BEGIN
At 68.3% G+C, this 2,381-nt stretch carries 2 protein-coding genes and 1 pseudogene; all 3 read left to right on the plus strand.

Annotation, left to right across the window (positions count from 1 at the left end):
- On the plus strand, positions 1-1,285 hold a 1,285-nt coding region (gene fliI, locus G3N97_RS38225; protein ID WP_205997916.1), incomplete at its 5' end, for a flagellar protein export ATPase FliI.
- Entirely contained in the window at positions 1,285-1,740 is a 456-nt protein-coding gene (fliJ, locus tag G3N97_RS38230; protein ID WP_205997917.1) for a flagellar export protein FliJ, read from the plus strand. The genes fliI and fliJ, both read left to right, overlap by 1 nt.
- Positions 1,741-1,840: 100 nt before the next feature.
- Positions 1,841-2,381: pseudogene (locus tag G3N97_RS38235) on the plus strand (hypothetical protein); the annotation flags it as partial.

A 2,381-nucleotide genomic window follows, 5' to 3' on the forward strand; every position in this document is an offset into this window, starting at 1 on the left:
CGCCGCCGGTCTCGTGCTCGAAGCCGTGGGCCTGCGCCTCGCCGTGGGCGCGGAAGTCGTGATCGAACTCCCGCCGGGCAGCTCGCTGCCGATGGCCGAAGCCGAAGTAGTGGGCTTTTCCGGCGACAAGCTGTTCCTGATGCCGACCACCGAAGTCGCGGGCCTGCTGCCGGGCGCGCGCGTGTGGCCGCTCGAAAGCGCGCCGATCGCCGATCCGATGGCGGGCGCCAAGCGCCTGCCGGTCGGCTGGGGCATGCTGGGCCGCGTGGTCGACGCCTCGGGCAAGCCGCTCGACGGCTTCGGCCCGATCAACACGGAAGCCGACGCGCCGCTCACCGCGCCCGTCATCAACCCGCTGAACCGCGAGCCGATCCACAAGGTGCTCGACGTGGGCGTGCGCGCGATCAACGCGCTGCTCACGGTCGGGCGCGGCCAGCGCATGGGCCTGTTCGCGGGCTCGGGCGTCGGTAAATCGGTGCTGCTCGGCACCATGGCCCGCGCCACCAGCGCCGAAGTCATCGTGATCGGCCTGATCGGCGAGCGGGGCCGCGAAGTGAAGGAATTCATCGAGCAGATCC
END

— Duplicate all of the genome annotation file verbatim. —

At 68.3% G+C, this 2,381-nt stretch carries 2 protein-coding genes and 1 pseudogene; all 3 read left to right on the plus strand.

Annotation, left to right across the window (positions count from 1 at the left end):
- On the plus strand, positions 1-1,285 hold a 1,285-nt coding region (gene fliI, locus G3N97_RS38225; protein ID WP_205997916.1), incomplete at its 5' end, for a flagellar protein export ATPase FliI.
- Entirely contained in the window at positions 1,285-1,740 is a 456-nt protein-coding gene (fliJ, locus tag G3N97_RS38230; protein ID WP_205997917.1) for a flagellar export protein FliJ, read from the plus strand. The genes fliI and fliJ, both read left to right, overlap by 1 nt.
- Positions 1,741-1,840: 100 nt before the next feature.
- Positions 1,841-2,381: pseudogene (locus tag G3N97_RS38235) on the plus strand (hypothetical protein); the annotation flags it as partial.

A 2,381-nucleotide genomic window follows, 5' to 3' on the forward strand; every position in this document is an offset into this window, starting at 1 on the left:
CGCCGCCGGTCTCGTGCTCGAAGCCGTGGGCCTGCGCCTCGCCGTGGGCGCGGAAGTCGTGATCGAACTCCCGCCGGGCAGCTCGCTGCCGATGGCCGAAGCCGAAGTAGTGGGCTTTTCCGGCGACAAGCTGTTCCTGATGCCGACCACCGAAGTCGCGGGCCTGCTGCCGGGCGCGCGCGTGTGGCCGCTCGAAAGCGCGCCGATCGCCGATCCGATGGCGGGCGCCAAGCGCCTGCCGGTCGGCTGGGGCATGCTGGGCCGCGTGGTCGACGCCTCGGGCAAGCCGCTCGACGGCTTCGGCCCGATCAACACGGAAGCCGACGCGCCGCTCACCGCGCCCGTCATCAACCCGCTGAACCGCGAGCCGATCCACAAGGTGCTCGACGTGGGCGTGCGCGCGATCAACGCGCTGCTCACGGTCGGGCGCGGCCAGCGCATGGGCCTGTTCGCGGGCTCGGGCGTCGGTAAATCGGTGCTGCTCGGCACCATGGCCCGCGCCACCAGCGCCGAAGTCATCGTGATCGGCCTGATCGGCGAGCGGGGCCGCGAAGTGAAGGAATTCATCGAGCAGATCC